I was informed back in January that there were no more passes available for the classic Inca Trail and was devastated. Only 500 people are allowed to begin the trek per day and of this seemingly large number, more than half of the occupancy is allotted for guides, cooks and porters. So when given the choice of two alternative treks, I obviously opted for the most difficult of the three; the Salkantay Trek is six miles longer and 1800 feet higher in elevation. In the end, as things often work out for the best, I wouldn’t have done it any differently. For the first thirty-six hours we didn’t see anyone on our trail apart from the occasional horseman making his return- a serene experience quite opposite from hiking amongst a heard of tourists. Although I would have loved to finish my hike at the Sun Gate, I am glad we took the low-key route.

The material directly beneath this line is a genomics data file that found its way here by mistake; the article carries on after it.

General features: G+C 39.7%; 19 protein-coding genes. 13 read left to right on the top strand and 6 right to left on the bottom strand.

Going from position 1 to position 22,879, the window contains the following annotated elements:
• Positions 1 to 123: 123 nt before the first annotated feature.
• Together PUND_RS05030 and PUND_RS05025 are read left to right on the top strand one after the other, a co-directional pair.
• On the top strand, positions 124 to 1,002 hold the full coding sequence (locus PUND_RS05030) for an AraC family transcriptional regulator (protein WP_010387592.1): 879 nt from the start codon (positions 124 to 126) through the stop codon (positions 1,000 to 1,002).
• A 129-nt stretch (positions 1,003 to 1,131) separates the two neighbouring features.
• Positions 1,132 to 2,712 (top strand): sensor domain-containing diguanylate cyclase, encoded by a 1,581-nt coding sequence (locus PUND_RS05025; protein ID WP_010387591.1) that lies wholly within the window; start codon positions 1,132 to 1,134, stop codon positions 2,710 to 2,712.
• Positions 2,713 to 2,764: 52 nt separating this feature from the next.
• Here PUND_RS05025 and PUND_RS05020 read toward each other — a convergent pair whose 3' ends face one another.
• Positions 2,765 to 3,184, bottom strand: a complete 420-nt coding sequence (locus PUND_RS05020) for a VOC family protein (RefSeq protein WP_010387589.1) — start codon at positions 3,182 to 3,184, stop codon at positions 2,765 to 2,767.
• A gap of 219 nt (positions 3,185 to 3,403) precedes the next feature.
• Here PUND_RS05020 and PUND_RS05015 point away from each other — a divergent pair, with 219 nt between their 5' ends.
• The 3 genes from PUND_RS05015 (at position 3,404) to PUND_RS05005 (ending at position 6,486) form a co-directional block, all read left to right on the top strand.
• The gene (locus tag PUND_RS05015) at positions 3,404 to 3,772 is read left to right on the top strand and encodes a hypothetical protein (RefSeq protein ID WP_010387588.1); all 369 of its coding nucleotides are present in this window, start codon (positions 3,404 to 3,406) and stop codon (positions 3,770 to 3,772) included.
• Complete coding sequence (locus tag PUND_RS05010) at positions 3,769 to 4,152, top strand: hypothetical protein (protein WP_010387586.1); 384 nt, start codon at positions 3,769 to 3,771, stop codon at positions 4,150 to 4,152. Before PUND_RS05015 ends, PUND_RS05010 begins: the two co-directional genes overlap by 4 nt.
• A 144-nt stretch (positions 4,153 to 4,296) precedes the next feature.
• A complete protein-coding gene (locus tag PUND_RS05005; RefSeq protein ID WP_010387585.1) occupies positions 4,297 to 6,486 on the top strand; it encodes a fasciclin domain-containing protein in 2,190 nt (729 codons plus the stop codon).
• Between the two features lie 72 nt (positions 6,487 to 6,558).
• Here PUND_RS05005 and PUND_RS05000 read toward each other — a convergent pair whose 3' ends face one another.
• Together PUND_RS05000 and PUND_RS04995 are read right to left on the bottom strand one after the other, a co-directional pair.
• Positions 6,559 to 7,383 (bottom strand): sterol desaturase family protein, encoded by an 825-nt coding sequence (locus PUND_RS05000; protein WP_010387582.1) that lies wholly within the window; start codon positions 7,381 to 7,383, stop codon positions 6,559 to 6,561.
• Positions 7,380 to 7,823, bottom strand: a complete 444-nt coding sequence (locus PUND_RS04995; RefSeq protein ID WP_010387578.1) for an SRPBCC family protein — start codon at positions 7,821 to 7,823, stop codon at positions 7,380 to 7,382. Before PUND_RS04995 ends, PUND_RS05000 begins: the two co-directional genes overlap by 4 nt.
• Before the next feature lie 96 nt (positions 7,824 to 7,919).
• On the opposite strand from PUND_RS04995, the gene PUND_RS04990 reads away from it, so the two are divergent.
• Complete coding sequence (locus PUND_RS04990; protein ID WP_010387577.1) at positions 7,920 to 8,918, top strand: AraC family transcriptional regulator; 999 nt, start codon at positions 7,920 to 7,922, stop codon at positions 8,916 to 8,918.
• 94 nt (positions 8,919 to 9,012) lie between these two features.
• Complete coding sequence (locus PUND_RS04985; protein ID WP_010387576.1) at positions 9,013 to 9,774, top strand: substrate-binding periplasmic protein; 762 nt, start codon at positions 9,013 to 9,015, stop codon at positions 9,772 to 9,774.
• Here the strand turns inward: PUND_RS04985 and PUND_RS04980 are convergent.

We reached the climax of our hike at 4800m on our first day, deeming it the toughest leg of the trek. After everything I’d heard re: altitude sickness, I did surprisingly well. According to Frank, I’m quite good at this whole hiking thing. I was on a roll until I hit 12,000 feet at which point the elevation started to hit me. I became severely short of breath but chilled out for a few minutes and kept on. 200m later, we stopped for lunch. I was so starving that when we arrived at the tent it took me a minute to acknowledge the sublimity of my surroundings. Precipitous peaks reaching 6200m formed a jagged perimeter around our picnic and within minutes of arriving I witnessed an avalanche unlike any I’d ever seen, or heard for that matter. It was outrageous. Amilcar prepared a hot lunch, which energized us for the second half of our hike: sopa de mais, followed by pollo, papas, and verduras mistas. Ah and let’s not forget the endless supply of coca leaf tea. Certainly didn’t hurt. We kept on and within ninety minutes had reached the pinnacle of our hike. We took in the scenery, or what was visible through the layers of fog, and soon began a two hour descent to the campsite. Within fifteen minutes of arriving, it was pitch black and ice cold. We had Lomo Saltado for dinner, a Peruvian staple as recognizable as ceviche or a pisco sour, and were in our tents by 9pm. I was so freezing I wasn’t sure I would make it through the night, but insulated my sleeping bag with all of my belongings and was out.